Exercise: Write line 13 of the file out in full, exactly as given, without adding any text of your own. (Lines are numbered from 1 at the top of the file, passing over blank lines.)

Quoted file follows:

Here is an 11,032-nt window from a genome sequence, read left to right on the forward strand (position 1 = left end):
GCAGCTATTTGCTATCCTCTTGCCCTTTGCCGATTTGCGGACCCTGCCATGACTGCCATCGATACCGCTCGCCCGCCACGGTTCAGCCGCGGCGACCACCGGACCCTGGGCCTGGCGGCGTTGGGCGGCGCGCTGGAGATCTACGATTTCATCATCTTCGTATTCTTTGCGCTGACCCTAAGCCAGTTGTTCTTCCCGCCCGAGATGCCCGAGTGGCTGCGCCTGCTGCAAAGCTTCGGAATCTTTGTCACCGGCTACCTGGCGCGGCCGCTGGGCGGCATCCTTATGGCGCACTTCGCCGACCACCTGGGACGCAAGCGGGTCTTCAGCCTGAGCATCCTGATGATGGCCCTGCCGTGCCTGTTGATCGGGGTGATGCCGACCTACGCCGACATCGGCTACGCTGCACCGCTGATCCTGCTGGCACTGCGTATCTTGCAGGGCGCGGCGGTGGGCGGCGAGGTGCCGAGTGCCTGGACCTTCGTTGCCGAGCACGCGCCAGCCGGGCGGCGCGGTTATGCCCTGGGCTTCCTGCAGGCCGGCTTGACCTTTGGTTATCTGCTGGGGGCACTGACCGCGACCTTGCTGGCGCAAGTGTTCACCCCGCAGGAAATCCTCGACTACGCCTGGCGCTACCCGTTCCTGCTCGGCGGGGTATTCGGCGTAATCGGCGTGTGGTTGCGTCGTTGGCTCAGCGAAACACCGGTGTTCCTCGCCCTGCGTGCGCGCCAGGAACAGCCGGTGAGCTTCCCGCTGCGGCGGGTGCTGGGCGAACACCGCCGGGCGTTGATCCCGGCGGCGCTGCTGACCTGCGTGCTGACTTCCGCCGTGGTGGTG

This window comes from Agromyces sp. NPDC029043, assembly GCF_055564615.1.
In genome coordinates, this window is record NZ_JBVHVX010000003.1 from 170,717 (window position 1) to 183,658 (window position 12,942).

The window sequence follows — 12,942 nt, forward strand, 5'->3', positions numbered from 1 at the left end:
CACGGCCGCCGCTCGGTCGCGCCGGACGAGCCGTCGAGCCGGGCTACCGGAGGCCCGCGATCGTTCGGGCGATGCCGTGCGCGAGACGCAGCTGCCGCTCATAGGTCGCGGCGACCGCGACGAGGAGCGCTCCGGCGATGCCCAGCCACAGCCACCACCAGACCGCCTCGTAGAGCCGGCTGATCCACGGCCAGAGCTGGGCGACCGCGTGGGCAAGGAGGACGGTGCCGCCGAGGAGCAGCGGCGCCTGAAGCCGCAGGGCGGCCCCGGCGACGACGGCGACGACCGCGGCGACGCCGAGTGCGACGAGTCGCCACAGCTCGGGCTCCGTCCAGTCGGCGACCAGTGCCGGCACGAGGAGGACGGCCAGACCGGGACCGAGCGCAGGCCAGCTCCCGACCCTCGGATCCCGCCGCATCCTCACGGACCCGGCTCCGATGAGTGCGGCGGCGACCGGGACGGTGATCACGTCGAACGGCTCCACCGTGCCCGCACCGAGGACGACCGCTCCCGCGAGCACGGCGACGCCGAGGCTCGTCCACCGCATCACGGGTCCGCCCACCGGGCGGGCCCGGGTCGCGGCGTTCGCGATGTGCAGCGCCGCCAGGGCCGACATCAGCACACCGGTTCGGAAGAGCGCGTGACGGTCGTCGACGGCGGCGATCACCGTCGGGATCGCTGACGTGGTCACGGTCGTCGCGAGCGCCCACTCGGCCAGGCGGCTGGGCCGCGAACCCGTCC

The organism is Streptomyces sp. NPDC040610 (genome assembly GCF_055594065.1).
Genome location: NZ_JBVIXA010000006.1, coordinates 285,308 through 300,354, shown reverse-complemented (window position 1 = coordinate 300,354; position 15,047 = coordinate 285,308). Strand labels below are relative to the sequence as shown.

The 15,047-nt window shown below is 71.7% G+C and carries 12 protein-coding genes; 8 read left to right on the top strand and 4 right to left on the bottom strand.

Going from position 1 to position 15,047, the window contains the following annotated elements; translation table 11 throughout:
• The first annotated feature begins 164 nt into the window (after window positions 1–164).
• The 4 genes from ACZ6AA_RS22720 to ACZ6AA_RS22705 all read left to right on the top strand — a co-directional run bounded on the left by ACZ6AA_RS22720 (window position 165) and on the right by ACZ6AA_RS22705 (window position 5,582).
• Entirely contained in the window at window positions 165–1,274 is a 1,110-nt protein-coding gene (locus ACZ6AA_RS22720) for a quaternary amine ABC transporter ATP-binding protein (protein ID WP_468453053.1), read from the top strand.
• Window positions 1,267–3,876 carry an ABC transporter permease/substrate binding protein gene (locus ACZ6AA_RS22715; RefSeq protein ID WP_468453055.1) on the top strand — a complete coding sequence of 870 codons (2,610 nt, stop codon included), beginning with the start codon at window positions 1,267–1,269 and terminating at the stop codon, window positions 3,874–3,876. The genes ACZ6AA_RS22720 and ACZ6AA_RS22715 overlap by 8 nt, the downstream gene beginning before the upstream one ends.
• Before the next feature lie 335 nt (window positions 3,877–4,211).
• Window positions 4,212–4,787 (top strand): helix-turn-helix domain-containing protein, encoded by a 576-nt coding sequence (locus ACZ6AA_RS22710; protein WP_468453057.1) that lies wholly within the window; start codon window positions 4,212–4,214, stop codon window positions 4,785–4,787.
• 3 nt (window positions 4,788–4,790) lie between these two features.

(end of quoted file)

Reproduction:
• Entirely contained in the window at window positions 165–1,274 is a 1,110-nt protein-coding gene (locus ACZ6AA_RS22720) for a quaternary amine ABC transporter ATP-binding protein (protein ID WP_468453053.1), read from the top strand.